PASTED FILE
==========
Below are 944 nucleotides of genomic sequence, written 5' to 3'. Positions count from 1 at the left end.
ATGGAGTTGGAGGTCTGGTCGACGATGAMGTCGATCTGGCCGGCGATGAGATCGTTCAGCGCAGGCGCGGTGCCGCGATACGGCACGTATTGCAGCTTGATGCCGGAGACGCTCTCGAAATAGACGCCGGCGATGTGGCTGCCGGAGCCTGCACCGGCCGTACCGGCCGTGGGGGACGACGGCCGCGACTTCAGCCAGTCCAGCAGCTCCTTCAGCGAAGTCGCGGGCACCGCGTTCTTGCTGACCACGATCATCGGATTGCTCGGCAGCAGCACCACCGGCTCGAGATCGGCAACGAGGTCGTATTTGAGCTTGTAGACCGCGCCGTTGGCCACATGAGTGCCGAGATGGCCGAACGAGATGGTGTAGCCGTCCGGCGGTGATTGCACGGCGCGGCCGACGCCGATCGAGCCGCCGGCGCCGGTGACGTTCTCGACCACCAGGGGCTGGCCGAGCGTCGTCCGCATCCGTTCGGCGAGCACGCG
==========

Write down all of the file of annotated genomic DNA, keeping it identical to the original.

Below are 944 nucleotides of genomic sequence, written 5' to 3'. Positions count from 1 at the left end.
ATGGAGTTGGAGGTCTGGTCGACGATGAMGTCGATCTGGCCGGCGATGAGATCGTTCAGCGCAGGCGCGGTGCCGCGATACGGCACGTATTGCAGCTTGATGCCGGAGACGCTCTCGAAATAGACGCCGGCGATGTGGCTGCCGGAGCCTGCACCGGCCGTACCGGCCGTGGGGGACGACGGCCGCGACTTCAGCCAGTCCAGCAGCTCCTTCAGCGAAGTCGCGGGCACCGCGTTCTTGCTGACCACGATCATCGGATTGCTCGGCAGCAGCACCACCGGCTCGAGATCGGCAACGAGGTCGTATTTGAGCTTGTAGACCGCGCCGTTGGCCACATGAGTGCCGAGATGGCCGAACGAGATGGTGTAGCCGTCCGGCGGTGATTGCACGGCGCGGCCGACGCCGATCGAGCCGCCGGCGCCGGTGACGTTCTCGACCACCAGGGGCTGGCCGAGCGTCGTCCGCATCCGTTCGGCGAGCACGCG